“Humans and machines make a very strong team together”

Published on: 20 December 2023

Artificial Intelligence has become mainstream. But will it also change the way we invest? It already does, says Huib Vaessen (Head of Research & Analytics Real Assets at APG). Six years ago, he stood at the cradle of ‘Samuel’. This digital portfolio manager provides recommendations and thus improves the investment decisions made by its physical colleagues. “As a human, you constantly get challenged by this digital colleague to thoroughly justify your decisions.”

Making a decision on whether or not to invest in something is done in an increasingly data-driven way, Vaessen explains. “Samuel plays a growing role in this, because, for example, it offers insights based on data. The role of these digital workers is growing. Indeed, Samuel will be increasingly better able to help the real estate team making (investment) decisions. Those decisions will keep getting better. That’s because Samuel doesn’t forget anything, so its knowledge will keep expanding. For some frequently, more straightforward, recurring decisions, humans will only review and check the proposals.”

Storing data (read: knowledge) is done in a very innovative way, Vaessen continues. “We made sure that Samuel not only stores the data itself, but also the context, such as what the data was used for, where it came from, what the definition is and when it was saved. This is all done in such a way that the digital assistant can perform its own calculations on it. Thanks to this so-called knowledge graph, much more data can be stored than in the traditional way.”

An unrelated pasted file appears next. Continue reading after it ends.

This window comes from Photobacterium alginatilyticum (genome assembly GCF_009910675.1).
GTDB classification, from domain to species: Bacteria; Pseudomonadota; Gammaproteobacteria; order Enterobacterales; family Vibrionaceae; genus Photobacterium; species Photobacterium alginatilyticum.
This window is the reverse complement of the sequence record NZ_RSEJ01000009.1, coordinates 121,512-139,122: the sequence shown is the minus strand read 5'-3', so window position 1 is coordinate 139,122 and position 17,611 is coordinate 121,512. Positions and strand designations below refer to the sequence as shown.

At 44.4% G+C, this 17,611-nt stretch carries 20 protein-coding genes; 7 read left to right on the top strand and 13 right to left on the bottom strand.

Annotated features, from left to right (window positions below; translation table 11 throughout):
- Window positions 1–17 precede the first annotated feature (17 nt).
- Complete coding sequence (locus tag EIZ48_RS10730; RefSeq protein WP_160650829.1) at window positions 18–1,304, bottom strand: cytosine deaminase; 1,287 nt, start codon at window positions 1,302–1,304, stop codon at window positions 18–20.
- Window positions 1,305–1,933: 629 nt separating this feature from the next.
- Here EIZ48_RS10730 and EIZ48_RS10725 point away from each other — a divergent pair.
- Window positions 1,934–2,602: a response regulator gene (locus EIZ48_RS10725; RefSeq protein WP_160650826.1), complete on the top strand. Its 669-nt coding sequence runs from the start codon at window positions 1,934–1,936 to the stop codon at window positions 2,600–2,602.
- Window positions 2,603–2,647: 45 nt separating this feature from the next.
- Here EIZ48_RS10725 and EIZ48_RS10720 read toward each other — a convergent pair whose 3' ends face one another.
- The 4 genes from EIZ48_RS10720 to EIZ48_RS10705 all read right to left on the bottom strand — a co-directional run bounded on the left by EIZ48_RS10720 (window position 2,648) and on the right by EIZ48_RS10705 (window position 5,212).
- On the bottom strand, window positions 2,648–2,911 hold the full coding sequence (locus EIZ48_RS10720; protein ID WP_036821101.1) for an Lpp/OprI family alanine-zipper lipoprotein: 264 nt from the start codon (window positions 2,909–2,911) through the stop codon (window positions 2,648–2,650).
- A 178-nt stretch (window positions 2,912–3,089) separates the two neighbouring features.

Here, large language models that power applications such as ChatGPT play an essential role. “This development ties in seamlessly with the knowledge graph ‘Samuel’s Brain,’ making it a nice extension. This ‘brain’ stores both data and the logic regarding suggestions for investment assumptions or ultimately decisions that are derived from this data. Now you still need a specific query to extract the data you need from Samuel, and then a dashboard to interpret the data. Not everyone can do that, so not all the information is extracted from Samuel.” By integrating a large language model with Samuel, anyone can ask their digital colleague specific questions in plain language, Vaessen explains. “For example, about how much money we have invested in the Netherlands. This makes this knowledge more widely accessible. Ultimately, the goal is to have this digital portfolio manager answer increasingly complex questions. Such as; which companies we invest in are affected by increased interest rates? We are not at that point yet, but APG is leading the way when it comes to structurally storing data and using it in our decisions.” ​​​​​​​

Vaessen describes an investment team as a decision factory. “Over time, in tandem with the investors, Samuel also makes a decision. It may suggest option A, while its physical colleague ends up with option B. Then the investor can figure out what the difference is. Maybe Samuel didn’t take into account the consequences of inflation and that’s why the investor stays with option B. But as a human, you constantly get challenged by this digital colleague to thoroughly justify your decisions.”

Samuel’s arrival needs not directly affect employment within investment teams

Humans and machines